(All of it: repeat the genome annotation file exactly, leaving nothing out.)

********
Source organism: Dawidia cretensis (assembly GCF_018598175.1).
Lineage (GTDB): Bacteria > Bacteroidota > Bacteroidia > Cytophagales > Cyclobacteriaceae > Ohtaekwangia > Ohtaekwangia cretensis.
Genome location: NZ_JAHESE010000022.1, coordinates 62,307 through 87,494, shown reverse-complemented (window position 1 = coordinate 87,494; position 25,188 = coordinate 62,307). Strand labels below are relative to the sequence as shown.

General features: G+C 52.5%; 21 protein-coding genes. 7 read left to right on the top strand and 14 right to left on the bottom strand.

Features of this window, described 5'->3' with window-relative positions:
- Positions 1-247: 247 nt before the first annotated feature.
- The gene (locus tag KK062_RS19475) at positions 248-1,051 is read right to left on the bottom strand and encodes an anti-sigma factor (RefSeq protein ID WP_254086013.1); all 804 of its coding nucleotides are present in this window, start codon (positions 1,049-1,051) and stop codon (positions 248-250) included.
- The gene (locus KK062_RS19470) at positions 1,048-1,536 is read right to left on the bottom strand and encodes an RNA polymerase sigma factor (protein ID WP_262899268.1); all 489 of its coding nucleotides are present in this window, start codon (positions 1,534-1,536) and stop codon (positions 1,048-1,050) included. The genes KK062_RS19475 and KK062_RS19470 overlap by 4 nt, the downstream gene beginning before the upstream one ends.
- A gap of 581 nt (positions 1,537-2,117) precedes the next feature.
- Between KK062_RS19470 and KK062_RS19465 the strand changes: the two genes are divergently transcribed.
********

Source organism: Dawidia cretensis (assembly GCF_018598175.1).
Lineage (GTDB): Bacteria > Bacteroidota > Bacteroidia > Cytophagales > Cyclobacteriaceae > Ohtaekwangia > Ohtaekwangia cretensis.
Genome location: NZ_JAHESE010000022.1, coordinates 62,307 through 87,494, shown reverse-complemented (window position 1 = coordinate 87,494; position 25,188 = coordinate 62,307). Strand labels below are relative to the sequence as shown.

General features: G+C 52.5%; 21 protein-coding genes. 7 read left to right on the top strand and 14 right to left on the bottom strand.

Features of this window, described 5'->3' with window-relative positions:
- Positions 1-247: 247 nt before the first annotated feature.
- The gene (locus tag KK062_RS19475) at positions 248-1,051 is read right to left on the bottom strand and encodes an anti-sigma factor (RefSeq protein ID WP_254086013.1); all 804 of its coding nucleotides are present in this window, start codon (positions 1,049-1,051) and stop codon (positions 248-250) included.
- The gene (locus KK062_RS19470) at positions 1,048-1,536 is read right to left on the bottom strand and encodes an RNA polymerase sigma factor (protein ID WP_262899268.1); all 489 of its coding nucleotides are present in this window, start codon (positions 1,534-1,536) and stop codon (positions 1,048-1,050) included. The genes KK062_RS19475 and KK062_RS19470 overlap by 4 nt, the downstream gene beginning before the upstream one ends.
- A gap of 581 nt (positions 1,537-2,117) precedes the next feature.
- Between KK062_RS19470 and KK062_RS19465 the strand changes: the two genes are divergently transcribed.